Pennsylvania’s already aggressive attack on the prevailing wage took a sharp turn for the worse this weekend with a memo from State Rep. Brad Roae that attempts to link prevailing wage reform to children of deceased military veterans and child cancer patients. From the memo:
I will soon be introducing legislation that would exempt construction projects that are “for the kids” from the prevailing wage laws. Construction projects such as a children’s cancer ward of a hospital, a special education wing at a public school or a facility that offers counseling for children who lost a military parent in a war zone would be exempt from the prevailing wage laws even if government funds were used to pay for some of the construction costs.
I think we can all agree that children who are sick, have disabilities or have lost a military parent have greater needs than the building trades unions.
The outrageous suggestion was roundly rebuked by Pennsylvania talk radio host Rick Smith:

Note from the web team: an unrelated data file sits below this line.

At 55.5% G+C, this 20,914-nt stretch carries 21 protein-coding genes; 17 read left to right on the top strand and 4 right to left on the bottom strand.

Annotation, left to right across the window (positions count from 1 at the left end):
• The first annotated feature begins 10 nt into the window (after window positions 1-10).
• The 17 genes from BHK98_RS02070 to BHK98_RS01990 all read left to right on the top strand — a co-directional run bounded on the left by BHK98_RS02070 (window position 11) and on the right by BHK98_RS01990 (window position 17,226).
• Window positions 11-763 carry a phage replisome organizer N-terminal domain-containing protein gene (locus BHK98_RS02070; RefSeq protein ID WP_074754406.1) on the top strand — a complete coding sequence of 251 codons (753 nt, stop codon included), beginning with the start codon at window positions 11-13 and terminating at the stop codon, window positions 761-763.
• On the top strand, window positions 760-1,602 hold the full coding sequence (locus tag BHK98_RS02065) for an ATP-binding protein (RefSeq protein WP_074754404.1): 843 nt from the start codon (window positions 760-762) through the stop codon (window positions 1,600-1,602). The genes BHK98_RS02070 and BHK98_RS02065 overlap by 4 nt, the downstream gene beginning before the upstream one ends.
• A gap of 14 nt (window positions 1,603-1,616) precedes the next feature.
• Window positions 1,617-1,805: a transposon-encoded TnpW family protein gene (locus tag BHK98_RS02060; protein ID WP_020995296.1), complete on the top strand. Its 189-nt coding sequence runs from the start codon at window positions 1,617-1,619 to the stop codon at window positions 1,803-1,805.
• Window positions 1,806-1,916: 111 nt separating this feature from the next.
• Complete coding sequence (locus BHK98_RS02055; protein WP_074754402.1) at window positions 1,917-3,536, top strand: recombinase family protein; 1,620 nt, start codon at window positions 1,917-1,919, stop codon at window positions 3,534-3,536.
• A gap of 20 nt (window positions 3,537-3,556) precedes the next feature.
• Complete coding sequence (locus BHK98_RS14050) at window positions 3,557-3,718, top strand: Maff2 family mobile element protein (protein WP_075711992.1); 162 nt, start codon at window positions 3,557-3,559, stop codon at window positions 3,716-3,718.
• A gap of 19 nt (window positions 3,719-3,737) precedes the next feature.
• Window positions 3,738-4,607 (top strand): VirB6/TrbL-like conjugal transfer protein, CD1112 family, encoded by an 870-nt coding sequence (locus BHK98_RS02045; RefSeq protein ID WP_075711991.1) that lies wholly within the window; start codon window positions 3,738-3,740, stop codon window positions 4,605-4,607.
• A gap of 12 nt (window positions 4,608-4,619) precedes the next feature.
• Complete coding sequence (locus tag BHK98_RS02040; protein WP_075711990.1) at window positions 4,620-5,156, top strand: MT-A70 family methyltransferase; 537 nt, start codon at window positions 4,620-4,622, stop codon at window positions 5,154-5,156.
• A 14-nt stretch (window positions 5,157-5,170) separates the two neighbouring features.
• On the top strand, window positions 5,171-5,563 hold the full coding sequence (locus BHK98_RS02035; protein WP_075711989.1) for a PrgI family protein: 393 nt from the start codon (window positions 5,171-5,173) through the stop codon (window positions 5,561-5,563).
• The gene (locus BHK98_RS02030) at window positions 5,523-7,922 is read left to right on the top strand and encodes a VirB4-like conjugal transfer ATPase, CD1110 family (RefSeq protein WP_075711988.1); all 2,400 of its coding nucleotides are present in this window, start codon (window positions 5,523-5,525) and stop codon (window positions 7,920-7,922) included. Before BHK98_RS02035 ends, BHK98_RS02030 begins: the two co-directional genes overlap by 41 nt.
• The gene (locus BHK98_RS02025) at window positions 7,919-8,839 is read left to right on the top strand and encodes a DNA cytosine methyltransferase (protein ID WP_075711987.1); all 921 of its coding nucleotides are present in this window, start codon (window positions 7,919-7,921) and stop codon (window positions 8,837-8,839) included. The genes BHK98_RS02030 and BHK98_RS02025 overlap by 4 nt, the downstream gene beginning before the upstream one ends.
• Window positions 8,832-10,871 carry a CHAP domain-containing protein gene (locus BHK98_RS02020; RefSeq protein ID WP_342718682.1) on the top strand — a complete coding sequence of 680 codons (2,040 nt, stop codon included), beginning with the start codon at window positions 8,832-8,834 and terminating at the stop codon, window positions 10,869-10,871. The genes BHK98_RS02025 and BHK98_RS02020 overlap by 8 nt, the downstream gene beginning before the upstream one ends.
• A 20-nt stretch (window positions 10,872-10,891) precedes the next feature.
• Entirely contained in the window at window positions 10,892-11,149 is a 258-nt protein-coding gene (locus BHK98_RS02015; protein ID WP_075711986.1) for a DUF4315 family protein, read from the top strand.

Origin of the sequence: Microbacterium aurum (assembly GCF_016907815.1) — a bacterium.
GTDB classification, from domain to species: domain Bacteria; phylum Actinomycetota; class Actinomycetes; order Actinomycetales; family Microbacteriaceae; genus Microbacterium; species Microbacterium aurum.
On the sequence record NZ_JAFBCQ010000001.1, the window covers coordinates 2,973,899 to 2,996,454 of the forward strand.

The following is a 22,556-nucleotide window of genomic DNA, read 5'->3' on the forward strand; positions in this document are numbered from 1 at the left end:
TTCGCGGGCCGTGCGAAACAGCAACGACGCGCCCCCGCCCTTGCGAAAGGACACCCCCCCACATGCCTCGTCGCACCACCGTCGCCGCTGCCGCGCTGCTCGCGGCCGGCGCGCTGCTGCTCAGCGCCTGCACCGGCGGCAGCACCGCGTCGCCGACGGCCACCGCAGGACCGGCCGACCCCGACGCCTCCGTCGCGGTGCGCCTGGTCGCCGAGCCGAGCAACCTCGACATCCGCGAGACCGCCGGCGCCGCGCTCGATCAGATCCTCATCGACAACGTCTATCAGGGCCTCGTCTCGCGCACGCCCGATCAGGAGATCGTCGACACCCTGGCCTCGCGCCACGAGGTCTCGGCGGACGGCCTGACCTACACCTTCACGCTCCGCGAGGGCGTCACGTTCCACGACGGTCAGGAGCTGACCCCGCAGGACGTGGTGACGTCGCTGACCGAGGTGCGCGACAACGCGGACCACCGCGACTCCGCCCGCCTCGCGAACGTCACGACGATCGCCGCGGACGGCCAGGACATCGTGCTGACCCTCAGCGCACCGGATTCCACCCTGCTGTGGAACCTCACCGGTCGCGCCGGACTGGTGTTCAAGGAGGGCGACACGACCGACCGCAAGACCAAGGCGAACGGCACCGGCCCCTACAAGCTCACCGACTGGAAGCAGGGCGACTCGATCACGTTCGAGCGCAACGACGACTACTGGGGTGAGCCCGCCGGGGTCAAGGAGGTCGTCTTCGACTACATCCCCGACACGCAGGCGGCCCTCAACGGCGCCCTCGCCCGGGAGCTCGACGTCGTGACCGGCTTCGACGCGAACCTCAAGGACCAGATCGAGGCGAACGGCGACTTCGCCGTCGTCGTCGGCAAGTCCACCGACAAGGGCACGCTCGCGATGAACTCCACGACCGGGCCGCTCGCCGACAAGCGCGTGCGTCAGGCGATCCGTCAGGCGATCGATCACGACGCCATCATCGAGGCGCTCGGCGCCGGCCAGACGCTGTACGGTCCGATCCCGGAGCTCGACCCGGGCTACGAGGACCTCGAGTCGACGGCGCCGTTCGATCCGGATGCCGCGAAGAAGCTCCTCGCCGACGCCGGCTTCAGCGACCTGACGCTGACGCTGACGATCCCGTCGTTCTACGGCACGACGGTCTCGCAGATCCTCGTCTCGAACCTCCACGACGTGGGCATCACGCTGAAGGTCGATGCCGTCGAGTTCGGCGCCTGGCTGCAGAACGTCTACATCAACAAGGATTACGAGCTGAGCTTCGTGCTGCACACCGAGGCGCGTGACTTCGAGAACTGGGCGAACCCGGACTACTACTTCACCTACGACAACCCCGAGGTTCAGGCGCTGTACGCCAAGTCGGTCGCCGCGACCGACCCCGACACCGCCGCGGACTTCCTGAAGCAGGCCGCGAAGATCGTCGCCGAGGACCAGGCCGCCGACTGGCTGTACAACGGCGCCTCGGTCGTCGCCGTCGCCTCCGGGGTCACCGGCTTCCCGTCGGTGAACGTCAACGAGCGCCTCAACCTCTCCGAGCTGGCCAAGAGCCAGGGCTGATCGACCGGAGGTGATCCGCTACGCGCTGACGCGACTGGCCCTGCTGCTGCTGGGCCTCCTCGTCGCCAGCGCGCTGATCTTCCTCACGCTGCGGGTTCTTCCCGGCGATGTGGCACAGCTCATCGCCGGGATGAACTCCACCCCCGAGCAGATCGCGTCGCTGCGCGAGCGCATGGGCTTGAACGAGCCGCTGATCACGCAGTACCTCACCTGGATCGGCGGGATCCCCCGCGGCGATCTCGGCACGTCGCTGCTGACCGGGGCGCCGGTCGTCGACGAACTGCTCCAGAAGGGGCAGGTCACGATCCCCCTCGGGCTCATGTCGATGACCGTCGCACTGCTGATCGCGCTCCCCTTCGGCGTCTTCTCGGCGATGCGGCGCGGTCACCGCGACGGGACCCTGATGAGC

The truth is, if State Rep. Brad Roae really cared about the well being of sick kids he wouldn’t push legislation that takes money out of the pockets of their parents. To use cancer patients as the poster children for a wage-cutting agenda is truly disgusting though it is not exactly surprising in the Tom Corbett era.
Undercutting the prevailing wage in the name of “taxpayers savings” is not a new idea in Pennsylvania, but it is a failed one according to Dr. Stephen Herzenberg, Executive Director of the Keystone Research Center:
“Weakening prevailing wage laws is a failed policy that Pennsylvania already tried in the late 1990’s and that didn’t work. When it comes to construction work, you get what you pay for. Prevailing wage laws help ensure the use of more skilled and experienced workers on state projects.
“At a time when Pennsylvania needs every middle-class job it can find, it makes no sense to weaken a law that ensures that state projects hire local workers that spend their earnings at local businesses.”